The Center to Protect Patient Rights, a group led by GOP strategist Sean Noble, reported on its 2010 tax return that it spent no money on politics.
As the Center for Responsive Politics first reported, however, almost three-quarters of the group’s income — a total of more than $44 million — went to other social welfare groups that were politically active, such as the American Future Fund and the 60 Plus Association.
Brooks, the Republican Jewish Coalition’s executive director, said grants to other groups should “absolutely count” toward meeting a group’s primary social welfare purpose. “It’s not obscuring the source of the money because it’s fully reported and disclosed,” he said. “We happily support other organizations that share our goals and our work.”Jonathan Collegio, a spokesman for Crossroads GPS, said forming a network of like-minded groups was the only way to change policy. He said Crossroads GPS sent the Republican Jewish Coalition a contribution because it “had a great program of work.”
Some experts, however, compared the transactions to Russian nesting dolls, with each layer opening to reveal another, equally inscrutable one underneath. Even if a social welfare nonprofit had to reveal the donors behind an ad, it would be another nonprofit. There would be no way to trace the money to the original source.
For instance, the Independent Women’s Voice and Citizens for the Republic, two nonprofits that made disclosures to the FEC about political ads purchased in 2010, identified a new social welfare group, The Annual Fund, as a major contributor.
Efforts for More Transparency Fall Short
The new breed of political nonprofits may operate differently from traditional social welfare organizations, but some say they serve a vital purpose in an era of increasingly bitter political partisanship.
Dan Backer, a lawyer who represents several conservative nonprofits, pointed to theObama team’s decision to single out donors like the Koch brothers.
“You have the president of the United States attacking donors,” Backer said. “A lot of them have been named in person by the president as bad people. That’s horrifying.”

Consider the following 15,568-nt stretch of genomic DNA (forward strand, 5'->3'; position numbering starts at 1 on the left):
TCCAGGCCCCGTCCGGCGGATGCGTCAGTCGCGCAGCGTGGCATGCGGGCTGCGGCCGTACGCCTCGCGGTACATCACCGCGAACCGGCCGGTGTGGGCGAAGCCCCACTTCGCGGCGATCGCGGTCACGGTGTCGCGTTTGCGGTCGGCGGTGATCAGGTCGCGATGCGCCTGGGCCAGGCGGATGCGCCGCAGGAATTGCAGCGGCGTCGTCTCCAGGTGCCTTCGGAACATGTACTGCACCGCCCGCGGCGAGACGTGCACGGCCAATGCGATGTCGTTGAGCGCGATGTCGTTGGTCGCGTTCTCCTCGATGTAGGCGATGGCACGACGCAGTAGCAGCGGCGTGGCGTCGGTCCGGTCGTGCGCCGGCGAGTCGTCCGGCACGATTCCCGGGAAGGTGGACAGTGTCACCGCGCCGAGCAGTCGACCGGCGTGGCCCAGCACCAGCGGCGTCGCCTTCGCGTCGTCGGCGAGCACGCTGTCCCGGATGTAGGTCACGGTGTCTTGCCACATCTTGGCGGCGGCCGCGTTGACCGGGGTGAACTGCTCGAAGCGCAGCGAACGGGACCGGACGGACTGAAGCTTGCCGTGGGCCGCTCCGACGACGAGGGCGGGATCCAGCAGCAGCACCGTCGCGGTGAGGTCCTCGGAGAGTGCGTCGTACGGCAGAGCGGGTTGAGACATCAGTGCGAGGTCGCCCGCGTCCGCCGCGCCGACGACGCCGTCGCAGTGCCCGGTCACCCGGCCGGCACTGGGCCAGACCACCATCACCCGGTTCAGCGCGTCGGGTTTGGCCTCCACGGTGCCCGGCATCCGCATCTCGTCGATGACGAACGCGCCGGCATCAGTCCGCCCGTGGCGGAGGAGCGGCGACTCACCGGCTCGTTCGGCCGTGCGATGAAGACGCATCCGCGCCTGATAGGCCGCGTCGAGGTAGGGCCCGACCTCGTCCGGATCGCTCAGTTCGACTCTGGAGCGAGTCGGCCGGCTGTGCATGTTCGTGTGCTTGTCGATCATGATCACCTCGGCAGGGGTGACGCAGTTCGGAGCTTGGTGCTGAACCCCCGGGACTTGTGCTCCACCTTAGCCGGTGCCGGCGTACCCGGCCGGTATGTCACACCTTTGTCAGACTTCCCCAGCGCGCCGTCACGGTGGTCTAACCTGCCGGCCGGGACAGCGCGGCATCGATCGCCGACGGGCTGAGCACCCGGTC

Openly taking controversial political positions can be bad for business. Some Democrats and gay-rights groups called for a boycott of Target in 2010 after the company donated $150,000 to a fund supporting a Republican candidate for governor in Minnesota who opposed gay marriage. Company officials swiftly apologized.
So far, efforts to impose limits on social welfare groups or demand more transparency from them have mostly failed.
Last summer, after coming under criticism, the IRS abandoned efforts to force five major donors to pay gift tax on contributions to social welfare nonprofits heavily involved in politics. This essentially gave the green light to donors worried about whether their donations could be taxed.
In July, responding to a court ruling, the FEC said social welfare groups would have to identify major donors to electioneering communications. But groups are already finding work-arounds, coming up with different types of ads or making sure the only donors they have to disclose are other nonprofits.
Watchdogs say they are frustrated that neither the IRS nor the FEC has been willing to enforce or even clarify the rules that exist to force transparency.
“I’m relatively pessimistic right now,” said Karl Sandstrom, a former FEC vice chairman who’s now with the Perkins Coie law firm. “We have agencies that are in some cases silent, in some cases divided and in some cases as slow as they can possibly be.”
The IRS appears to be shifting its attention toward whether 501(c)(4)s benefit a segment of society, not the public as a whole, another requirement for such groups. In the past 18 months, the IRS rejected the applications of at least four groups and revoked the tax-exempt status of one small Democratic nonprofit and its affiliates for this reason. In most of these cases, the agency concluded the groups were run “primarily for the benefit of a political party and a private group of individuals.”
Owens, the former head of the IRS nonprofit division who is now a lawyer at Caplin & Drysdale, said agents are probably examining other social welfare nonprofits using that framework, asking whether a group like Crossroads GPS benefits the community at large or a subset of politicians.
“Crossroads says its issue is free enterprise,” he said. “That’s their argument: They’re really not carrying water for the Republicans. They’re carrying water for free enterprise. It will be interesting to see if they make that argument stick. I think it’ll be tough.”
The IRS also has yet to make a decision on Crossroads GPS’ request for recognition of its tax-exempt status, which news reports say was filed in September 2010. Owens and others speculate that the IRS may be looking hard at the group.
Collegio, the spokesman for Crossroads GPS, said in an email that “without an IRS statement on the matter it is wholly irresponsible and unproductive to speculate.”
Most experts do not expect the campaign finance landscape to change much before November, leaving social welfare nonprofits and their anonymous backers ample opportunity to influence who wins.
“The candidates and office holders will know where this money came from,” said Paul S. Ryan, senior counsel for the Campaign Legal Center. “The political players who are soliciting these funds and are benefiting from the expenditure of these funds will know where the money came from. The only ones in the dark will be American voters.”
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